With the OR3 UV/Violet we get an incredible PAR value; even at a distance of 57 cm, compared to any other solution, so we can advise you to be very careful how much you talk about UV in aquarium. You do not see the strong brightness witnessed by the PAR values, but the corals do! Compared to the other bars the PAR level is still benchmark, losing something only from the total energy of the Blue Plus and the Blue Sky. Unfortunately, the price has increased compared to the previous bars, because they have switched from direct purchase to purchase through a distributor, in this case the optimal AGP, though now they offer a 2 year warranty instead of one limited one, and direct management. In any case the output remains competitive, and indeed better on paper as efficiency, for example, than the Reef Flare.

Maintenance Costs

The LED rods Orphek OR3 UV/Violet cost about 300 euros, slightly more than the 270 euros charged for other OR3. On the Orphek website they are sold for $210. The price looks different, but in fact it is not. In the sense that to the $210 you have to add VAT and customs duties for about 32% of the total, thus bringing the price to $277, with the taxes and duties that would be paid to the courier and not to the order. True, the euro-dollar exchange rate does make something back, but you would save about 23 euros per ceiling light but considering that buying them in Italy you have the full warranty for two years, versus a limited warranty of only one year. In my opinion it is cheaper today to buy them in Italy. And not by a small amount.

The power input can considered to be 60 watts, so a cost/watt ratio of about 5 euros per watt. To make a comparison with other ceiling lights we have had on our hands, simply refer to the following table.

Ceiling lamp Price Consumption Euro per watt ratio
Orphek OR3 Blue Sky 200 USD 62 w 3.2 euros per watt
Orphek OR2 Blue Plus 180 USD 54.7 w 3.3 euros per watt
Orphek OR2 Reef Day Plus 180 USD 54,7 w 3.3 euros per watt
Cetus 2 215 € 60,7 w 3.5 euros per watt
Philips Coralcare 2019 749 € 190 w 3.9 euros per watt
Maxspect Ethereal 500 € 126 w 4.0 euros per watt
Orphek OR3 Reef Day Plus 270 € 60 w 4.5 euros per watt
ASF Proten LED Reef Blue 90-120 130 €  27,8 w 4.67 euros per watt
Radion XR30w G2 PRO 790 € 170 w 4.7 euros per watt
AI Hydra 32 HD 430 € 90,5 w 4.75 euros per watt
Radion XR30w G4 PRO 915 € 190 w 4.84 euros per watt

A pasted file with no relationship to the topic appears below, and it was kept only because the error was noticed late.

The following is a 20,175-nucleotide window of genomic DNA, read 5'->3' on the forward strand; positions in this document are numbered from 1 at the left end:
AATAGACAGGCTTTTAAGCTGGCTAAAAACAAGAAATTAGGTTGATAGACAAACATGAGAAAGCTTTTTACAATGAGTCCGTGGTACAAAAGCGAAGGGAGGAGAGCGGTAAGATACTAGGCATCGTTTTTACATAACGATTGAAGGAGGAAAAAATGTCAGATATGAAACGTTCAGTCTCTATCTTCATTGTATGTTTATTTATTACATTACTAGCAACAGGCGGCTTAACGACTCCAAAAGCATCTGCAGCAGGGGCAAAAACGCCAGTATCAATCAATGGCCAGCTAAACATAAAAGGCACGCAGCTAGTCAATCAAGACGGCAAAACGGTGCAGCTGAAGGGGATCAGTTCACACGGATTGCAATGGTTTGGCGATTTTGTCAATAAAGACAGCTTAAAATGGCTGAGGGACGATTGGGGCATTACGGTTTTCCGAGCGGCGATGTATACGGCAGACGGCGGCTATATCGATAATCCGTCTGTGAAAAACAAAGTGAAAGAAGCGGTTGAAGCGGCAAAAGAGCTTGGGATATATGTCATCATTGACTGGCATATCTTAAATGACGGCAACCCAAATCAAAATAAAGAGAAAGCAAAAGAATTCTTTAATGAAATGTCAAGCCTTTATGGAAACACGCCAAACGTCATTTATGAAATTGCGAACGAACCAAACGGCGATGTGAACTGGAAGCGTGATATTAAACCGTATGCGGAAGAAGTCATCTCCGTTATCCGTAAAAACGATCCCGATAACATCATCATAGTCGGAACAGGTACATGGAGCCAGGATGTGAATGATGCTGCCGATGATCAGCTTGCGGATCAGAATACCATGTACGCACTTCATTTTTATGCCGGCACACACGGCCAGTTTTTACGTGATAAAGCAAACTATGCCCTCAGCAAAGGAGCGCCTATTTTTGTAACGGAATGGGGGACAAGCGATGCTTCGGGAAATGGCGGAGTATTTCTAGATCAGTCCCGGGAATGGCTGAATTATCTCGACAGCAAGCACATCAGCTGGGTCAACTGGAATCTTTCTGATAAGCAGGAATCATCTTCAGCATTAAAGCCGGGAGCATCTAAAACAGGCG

OceanLed Sunrise 600 870 € 180 w 4.8 euros per watt
Orphek Atlantik V4 1099 € 226 w 4.9 euros per watt
Radion XR30w G2 690 € 140 w 4.9 euros per watt
Orphek OR3 UV/Violet 300 € 60 w 5 euro per watt
Radion XR30w G4 760 € 150 w 5.1 euros per watt
Aqamai LRM 465 € 87,5 w 5.1 euros per watt
Zetlight UFO ZE-8000 500 € 91,5 w 5.5 euros per watt
Aqamai LRS 289 € 47,6 w 6.1 euros per watt
Reef Flare Bar Blue S 220 € 24,34 w 9 euros per watt
CEAB Slide & Led 2.700 € 275 w 9.8 euros per watt
Sicce GNC 466 1.592 € 120 w 13.3 euros per watt

As we have already had occasion to say for its Orphek OR3 sisters, the LED bar is simply impeccably constructed. Solid, massive, and very well assembled. I really like the extruded profiles as well as the finish. The fact that it has no programming ensures perfect ease of operation, either on or off, plus you can put several side by side until you get the power you need. Measured PARs must be thought of in this context, since the comparison with a ceiling light is obviously rather merciless in favor of ceiling lights. But already if one were to consider the total energy, the numbers begin to add up, even considering that the light adds up between the different sources. So the bars are perfect for growing any coral, the important thing, is to flank a congruent number of them. Do you want to double the PARs? Flank two; want to quadruple them? Flank four, and so on. I personally believe that 4 LED bars should be able to get us up to about 600 PARs in an average aquarium, varying with depth, a value that allows us to breed Acropora of any complexity.

The cost per watt is average, in line with previous ones considering vat and duty, while on PARs per watt we are at a very good level. Better even than some competitive Blue ceiling lights. What else to ask from an LED bar?

[Translated by Aisja Baglioni]

  • danireef

    Danilo Ronchi, aka DaniReef lives in Italy where he is hydraulic engineer, but starting from his love for reef aquarium and photography, he began to write about marine aquariums from 2006 and now he's published his first book "Marine Aquarium". From 2007 Danilo writes on his blog where publishes articles, pictures, product reviews, aquariums coverage, reportage and history of his tank. Now he's happy to be part of